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Germany: inflation rises, unemployment falls

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By Euronews
Germany: inflation rises, unemployment falls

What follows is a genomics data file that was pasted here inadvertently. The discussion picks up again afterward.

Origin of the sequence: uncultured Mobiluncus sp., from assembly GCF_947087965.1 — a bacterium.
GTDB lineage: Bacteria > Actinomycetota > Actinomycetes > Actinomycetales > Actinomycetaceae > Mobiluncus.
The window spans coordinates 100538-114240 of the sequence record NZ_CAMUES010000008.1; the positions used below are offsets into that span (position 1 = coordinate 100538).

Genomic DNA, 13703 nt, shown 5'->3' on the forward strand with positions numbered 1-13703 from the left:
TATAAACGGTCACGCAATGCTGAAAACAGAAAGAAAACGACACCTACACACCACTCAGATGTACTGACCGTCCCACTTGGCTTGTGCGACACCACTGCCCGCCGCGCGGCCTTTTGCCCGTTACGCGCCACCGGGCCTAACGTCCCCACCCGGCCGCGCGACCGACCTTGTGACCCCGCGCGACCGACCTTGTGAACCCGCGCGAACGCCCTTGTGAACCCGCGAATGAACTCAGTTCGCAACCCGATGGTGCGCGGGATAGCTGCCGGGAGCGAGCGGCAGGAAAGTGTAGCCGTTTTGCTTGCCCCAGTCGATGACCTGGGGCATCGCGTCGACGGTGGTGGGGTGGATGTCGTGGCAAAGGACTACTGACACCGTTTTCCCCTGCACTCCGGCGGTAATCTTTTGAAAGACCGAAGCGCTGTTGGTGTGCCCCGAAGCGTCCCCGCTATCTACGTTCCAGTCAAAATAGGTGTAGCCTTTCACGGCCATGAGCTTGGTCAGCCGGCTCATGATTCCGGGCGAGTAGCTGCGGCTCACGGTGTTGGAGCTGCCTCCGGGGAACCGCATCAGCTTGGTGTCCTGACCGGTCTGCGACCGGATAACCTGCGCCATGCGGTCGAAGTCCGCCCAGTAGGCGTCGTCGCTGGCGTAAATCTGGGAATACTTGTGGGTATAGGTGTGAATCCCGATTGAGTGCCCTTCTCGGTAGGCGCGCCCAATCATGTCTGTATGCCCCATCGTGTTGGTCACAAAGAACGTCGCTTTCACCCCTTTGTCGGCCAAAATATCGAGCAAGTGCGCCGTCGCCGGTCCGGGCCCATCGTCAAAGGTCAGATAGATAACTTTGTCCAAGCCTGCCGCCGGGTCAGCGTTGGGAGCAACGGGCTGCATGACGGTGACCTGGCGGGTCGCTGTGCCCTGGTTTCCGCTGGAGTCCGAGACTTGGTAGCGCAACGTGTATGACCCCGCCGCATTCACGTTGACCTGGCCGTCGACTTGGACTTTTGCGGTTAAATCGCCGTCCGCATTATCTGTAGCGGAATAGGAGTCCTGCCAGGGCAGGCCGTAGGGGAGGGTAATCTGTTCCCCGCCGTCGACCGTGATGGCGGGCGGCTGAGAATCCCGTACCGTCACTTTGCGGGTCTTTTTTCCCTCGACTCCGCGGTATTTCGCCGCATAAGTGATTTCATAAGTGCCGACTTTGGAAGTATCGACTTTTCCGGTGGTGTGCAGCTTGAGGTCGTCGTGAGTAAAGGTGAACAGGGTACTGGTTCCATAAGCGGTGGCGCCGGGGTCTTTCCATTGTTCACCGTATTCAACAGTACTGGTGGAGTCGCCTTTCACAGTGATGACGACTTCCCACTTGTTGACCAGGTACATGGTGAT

<p>Inflation in Germany rose in February, reaching its highest level in four-and-a-half years, mainly due to more expensive energy and food.</p> <p>Consumer prices in the eurozone’s largest economy were up by 2.2 percent from a year ago, above the European Central Bank’s price stability target and up from January’s 1.9 percent.</p> <p>It was the highest annual inflation rate since August 2012.</p> <p>Core inflation – which strips out volatile fresh food and energy costs – was up 1.3 percent, an increase from January’s 1.2 percent. </p> <p>See a full breakdown <a href="https://www.destatis.de/EN/PressServices/Press/pr/2017/03/PE17_070_611.html;jsessionid=12F69BB435ECCE19439F195310ACF868.cae1">here</a></p> <p><strong>Bundesbank backlash</strong></p> <p>With federal elections set for September in Germany, the inflation figures are likely to fuel debate about an end to the European Central Bank’s stimulus through a loose monetary policy.</p> <p>The <span class="caps">ECB</span> has slashed interest rates and adopted a bond-buying programme worth 2.3 trillion euros to pump money into the region’s economy.</p> <p>A sustained rebound in German inflation gives Bundesbank President and <span class="caps">ECB</span> rate setter Jens Weidmann more grounds to argue for a reduction in the bond-buying programme, a scheme that he has often criticised.</p> <blockquote class="twitter-tweet" data-lang="en"><p lang="en" dir="ltr">Pressure on <a href="https://twitter.com/hashtag/ECB?src=hash">#ECB</a> rises as German inflation has accelerated to 2.2% in Feb, highest level since Aug2012. <a href="https://t.co/F7yEPGCR8v">https://t.co/F7yEPGCR8v</a> via <a href="https://twitter.com/welt"><code>welt</a> <a href="https://t.co/pAAGwj3cd6">pic.twitter.com/pAAGwj3cd6</a></p>&mdash; Holger Zschaepitz (</code>Schuldensuehner) <a href="https://twitter.com/Schuldensuehner/status/836927593714692096">March 1, 2017</a></blockquote> <script async src="//platform.twitter.com/widgets.js" charset="utf-8"></script> <p>The German central bank has warned that homes in large German cities are 15 to 30 percent overpriced, in a message that stoked further fears about the side-effects of the <span class="caps">ECB</span>’s stimulus. </p> <p><strong>German unemployment falls</strong></p> <p>Unemployment in Germany dipped in February by more than expected.</p> <p>The jobless total fell by 14,000 to 2.592 million. That was the figure adjusted for seasonal factors like weather. </p> <p>The adjusted unemployment rate remained unchanged at 5.9 percent of the workforce, the lowest since German reunification in 1990.</p> <blockquote class="twitter-tweet" data-lang="en"><p lang="en" dir="ltr">fastFT: German unemployment makes further strides in February <a href="https://t.co/vBdDwPmn1m">https://t.co/vBdDwPmn1m</a></p>— Financial Times (@FinancialTimes) <a href="https://twitter.com/FinancialTimes/status/836865704171290624">March 1, 2017</a></blockquote> <script async src="//platform.twitter.com/widgets.js" charset="utf-8"></script> <p>“The labour market continues to develop positively,” Frank-Juergen Weise, head of the Federal Labour Office, said.</p> <p>“The number of people without work narrowed in February, insurable employment lies significantly higher than last year’s level and demand by businesses for new workers remains at a high level,” he added.</p>